Archive for the category “Books”

5 moments of motherhood to savour

Sensible Son is 11 today. And today he is (literally and metaphorically) boarding a bus and heading off with his mates, for a week-long residential in the ‘big smoke’.

Naturally, he is super-excited about the prospect: ‘We’re going to the Rainforest Café for dinner, having breakfast in the hotel, we’re even allowed to take sweets… and stuff.’ The educational benefits of the Science Museum and the V&A appear to have slipped his tweenager mind. And, of course, I’m excited for him too. Well… kind of.

I’m excited for him to step out into the wonderful world, to board that bus armed with only a spare pair of boxers and a redundant flannel. It’s just that I wonder how on earth his going came round so soon. One minute, it seems to me, I was puffing through contractions watching Harry Potter and the next I’m waving goodbye to my almost-taller-than-me son. If it’s not deemed ‘uncool’ to wave them off that is. Life, it seems to me, is speeding past so fast.

When I was younger I stumbled across William Henry Davies’ poem, ‘Leisure’:

‘What is life, if full of care,

We have no time to stand and stare’

And as I gallop through my life as a mum, I realise – frequently – that I’m not that great at sitting down, let alone standing still in the sun and taking time out ‘to stare’. I find myself – too often – not necessarily savouring that moment, focussing instead on the junk they need to start collecting for next term’s topic, on the next school trip when they all need a packed lunch, looking forward to the next steps, instead of savouring the now.

I remember one afternoon about 8 years ago, standing in my kitchen, making supper. I had one baby on my hip, one boddler on the floor and the toddler wandering about with a needs-changing nappy. ‘Make the most of it,’ said a ‘been-there’ family friend smiling at the chaos, ‘it doesn’t last long!’

Thank goodness for that, I’d thought to myself at the time. But now… Now, I realise, a little sadly, that she was right.

So, at the risk of turning into a ‘been-there’ bore, here is my top 5 list of motherhood moments to savour:

  • Babygros

OK, their legs never bend the way you want them to, and you always get to the bottom popper before realising you’ve popped it wrong… but my goodness, they’re so scrumptious on a newborn baby. And a onesie doesn’t have as much appeal.

  • Breastfeeding

Yes, there’s that excruciating agony of the misaligned mouth and the months of sodden shirts and grey breastfeeding bras… but, ahh, that magic of a tiny finger entwined with mine, and a thin leg kicking gently in replete delight. That bright-white balcony bra can wait.

  • The grabbing of legs

I know it’s always at the most inopportune moment, that they sidle up to your thigh and attach like an octopus… but the 100% trust and need in those chubby arms is astonishingly special. A long limb slung casually round the shoulders isn’t quite the same.

  • ‘Dear Zoo’/Peepo/insert here the current ‘every-night-book’

Granted, it’s difficult to muster enthusiasm for ‘they sent me a…ooh…now what could it be?’ every night… but those chuckles, the appreciation of met toddler expectations and the snuggle-up peace of a bed-time book should not be underestimated. Creating avid readers is the ultimate investment in their education and in your future evening emancipation.

  • Mother & toddler groups

Yes, when you’re looking after little ones it can feel like some days you’ve done nothing but drink coffee and chat… but those hours of maternal bonding over Gina Ford will probably lead to forever friends. And you’ll never have such a great excuse again to eat cake and natter while you ‘work’.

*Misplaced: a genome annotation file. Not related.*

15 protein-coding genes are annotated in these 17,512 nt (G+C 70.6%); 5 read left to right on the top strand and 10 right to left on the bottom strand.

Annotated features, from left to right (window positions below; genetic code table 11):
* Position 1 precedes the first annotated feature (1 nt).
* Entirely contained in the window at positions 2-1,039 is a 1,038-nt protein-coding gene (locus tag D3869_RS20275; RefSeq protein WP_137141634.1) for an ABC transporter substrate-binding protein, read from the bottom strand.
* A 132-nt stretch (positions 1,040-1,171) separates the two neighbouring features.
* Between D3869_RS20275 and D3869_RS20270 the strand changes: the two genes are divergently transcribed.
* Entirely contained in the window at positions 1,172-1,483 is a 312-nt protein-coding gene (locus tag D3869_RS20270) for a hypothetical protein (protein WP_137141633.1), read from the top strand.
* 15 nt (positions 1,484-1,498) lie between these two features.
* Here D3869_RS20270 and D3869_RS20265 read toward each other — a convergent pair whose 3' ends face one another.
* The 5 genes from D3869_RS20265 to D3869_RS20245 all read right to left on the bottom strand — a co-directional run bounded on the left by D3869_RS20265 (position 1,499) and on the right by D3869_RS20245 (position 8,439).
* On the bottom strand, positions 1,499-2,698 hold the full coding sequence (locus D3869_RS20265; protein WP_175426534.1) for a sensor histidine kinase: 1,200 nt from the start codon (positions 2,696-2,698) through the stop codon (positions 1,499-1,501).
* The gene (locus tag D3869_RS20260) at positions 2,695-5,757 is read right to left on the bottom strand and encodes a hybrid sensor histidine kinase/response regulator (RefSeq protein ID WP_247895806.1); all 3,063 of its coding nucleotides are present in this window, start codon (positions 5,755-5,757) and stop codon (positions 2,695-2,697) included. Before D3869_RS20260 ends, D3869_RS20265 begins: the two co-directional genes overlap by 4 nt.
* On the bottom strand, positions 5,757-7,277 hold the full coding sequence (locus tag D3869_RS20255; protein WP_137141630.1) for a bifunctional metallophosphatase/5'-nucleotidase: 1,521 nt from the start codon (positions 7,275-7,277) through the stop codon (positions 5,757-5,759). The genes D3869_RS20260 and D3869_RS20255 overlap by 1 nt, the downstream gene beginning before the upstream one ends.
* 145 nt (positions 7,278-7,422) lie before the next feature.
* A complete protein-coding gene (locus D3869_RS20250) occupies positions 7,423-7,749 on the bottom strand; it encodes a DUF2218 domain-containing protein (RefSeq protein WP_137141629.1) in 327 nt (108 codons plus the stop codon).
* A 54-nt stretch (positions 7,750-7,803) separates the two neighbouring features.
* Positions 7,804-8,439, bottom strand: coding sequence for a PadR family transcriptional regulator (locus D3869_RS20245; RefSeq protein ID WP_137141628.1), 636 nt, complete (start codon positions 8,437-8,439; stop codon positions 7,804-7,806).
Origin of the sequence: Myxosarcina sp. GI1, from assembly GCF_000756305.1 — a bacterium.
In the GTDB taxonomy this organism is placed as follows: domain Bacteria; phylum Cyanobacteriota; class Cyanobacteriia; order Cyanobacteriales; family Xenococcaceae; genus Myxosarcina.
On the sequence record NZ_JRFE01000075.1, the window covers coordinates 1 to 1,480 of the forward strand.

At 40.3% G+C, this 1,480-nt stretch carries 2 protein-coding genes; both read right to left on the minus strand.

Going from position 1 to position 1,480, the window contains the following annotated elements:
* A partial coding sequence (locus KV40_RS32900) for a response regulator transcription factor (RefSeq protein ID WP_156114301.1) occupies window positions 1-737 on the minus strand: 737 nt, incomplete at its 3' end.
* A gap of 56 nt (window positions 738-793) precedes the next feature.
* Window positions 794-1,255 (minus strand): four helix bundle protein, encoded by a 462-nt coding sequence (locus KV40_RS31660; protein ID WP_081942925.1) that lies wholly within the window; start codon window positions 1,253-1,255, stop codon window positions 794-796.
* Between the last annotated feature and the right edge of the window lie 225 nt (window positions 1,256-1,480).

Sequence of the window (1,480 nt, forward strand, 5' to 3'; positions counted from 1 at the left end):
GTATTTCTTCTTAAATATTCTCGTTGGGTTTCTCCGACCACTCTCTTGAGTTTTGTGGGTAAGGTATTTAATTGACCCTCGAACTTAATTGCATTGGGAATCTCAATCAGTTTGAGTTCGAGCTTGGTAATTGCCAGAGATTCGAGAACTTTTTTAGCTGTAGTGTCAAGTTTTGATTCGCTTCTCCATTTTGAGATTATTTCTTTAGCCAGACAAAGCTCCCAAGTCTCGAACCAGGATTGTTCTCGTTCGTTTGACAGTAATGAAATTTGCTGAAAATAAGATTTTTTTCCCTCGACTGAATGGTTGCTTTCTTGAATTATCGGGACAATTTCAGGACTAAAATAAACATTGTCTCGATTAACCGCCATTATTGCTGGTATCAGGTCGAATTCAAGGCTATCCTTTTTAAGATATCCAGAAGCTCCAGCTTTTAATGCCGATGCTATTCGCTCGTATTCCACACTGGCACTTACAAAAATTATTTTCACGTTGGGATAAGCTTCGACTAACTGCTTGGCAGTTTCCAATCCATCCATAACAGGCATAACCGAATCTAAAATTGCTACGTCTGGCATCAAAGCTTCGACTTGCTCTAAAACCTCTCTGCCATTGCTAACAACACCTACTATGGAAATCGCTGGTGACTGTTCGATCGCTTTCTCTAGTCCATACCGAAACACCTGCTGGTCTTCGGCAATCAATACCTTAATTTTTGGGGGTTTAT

Why I don’t look forward to World Book Day

Every year, round about World Book Day, my heart sinks.

Not, I hasten to add before I am thoroughly lambasted by the book-lover-brigade, because of the focus on all things written. No, I am 100% in favour of a Day dedicated to celebrating the written word, having spent a large chunk of my early adolescence upside down on the back seat of a Ford Cortina devouring Agatha Christie. Probably best to keep that story for another light news day.

No, my heart sinks because I know that, with the unfailing inevitability of a moany Monday following a too-late-to-bed Sunday, the boys will skip home from school brandishing ‘The Letter’. ‘The Letter’ which merrily encourages them to ‘dress up as their favourite character from a book’ in return for one shiny pound. And I have no problem with the pound , indeed I would happily part company with a significant amount more if only there wasn’t the ‘creative’ element involved.

The conversation goes something like this:

‘I don’t know who to go as!’ (boy)

‘You’ve read loads of books… which is your favourite?’ (mum)

‘Oh, I don’t know!’ (boy)

‘Well,’ (mum, helpful), ‘why not someone from Starfighters, Famous Five, Harry Potter?’

‘We don’t have any Starfighters’ costumes, no one would recognise the Famous Five and absolutely EVERYONE does Harry Potter!’

‘Well,’ (mum, slightly less helpful), ‘what about Horrid Henry – that could be fun. You could go as Henry and your brother as Perfect Peter!’

‘Horrid Henry is for KS1 mum, not KS2. And anyway, there’s absolutely no way I’m going with HIM!’

‘Ooooh, for goodness sake!’ (mum, thoroughly exasperated and out of ideas) ‘Look, you think about what you want to be and let me know when you’ve decided and we’ll come up with something.’

‘Maybe I won’t bother this year…’ (boy – muttering). ‘Dunno what to go as anyway…’

***

Morning of World Book Day

‘But I thought you said you weren’t going to dress up this year?’ (mum, one leg in car, one leg out, about to put the key in the ignition to head off for school)

‘I didn’t MEAN it mum… oh, everyone else will be dressing up and I’ll be the only one who isn’t and Miss said there’s a prize for the best costume and I’ll look silly if I don’t….’

(Mum, sounding not unlike Horrid Henry herself): ‘Arggggggghhhhhhh!’

There follows frantic scrabbling in the dressing up box resulting in an odd assortment of tweed caps and recycled Victorian topic garb.

‘Perfect… there you are: Oliver Twist. Now get into the car and LET’S GO!!’

‘Oliver who?’ asks boy, but knows better than to push it. ‘OK…thanks. Er… can I have my pound?’

***

So this year, I awaited World Book Day with the usual trepidation.

‘Bring a book you’ve enjoyed and finished with into school to swap’ read the instruction on the crumpled letter thrust into my hand. Genius! Fantastic! We can do that! Giddy with relief, I nigh on dance for joy.

 But boy proffers another piece of paper.

‘As you may be aware, next Friday is Red Nose Day. The children are invited to… dress up as their favourite character from a book in return for a pound.’

Noooooooooooo.

The MOB goes live on Radio Wales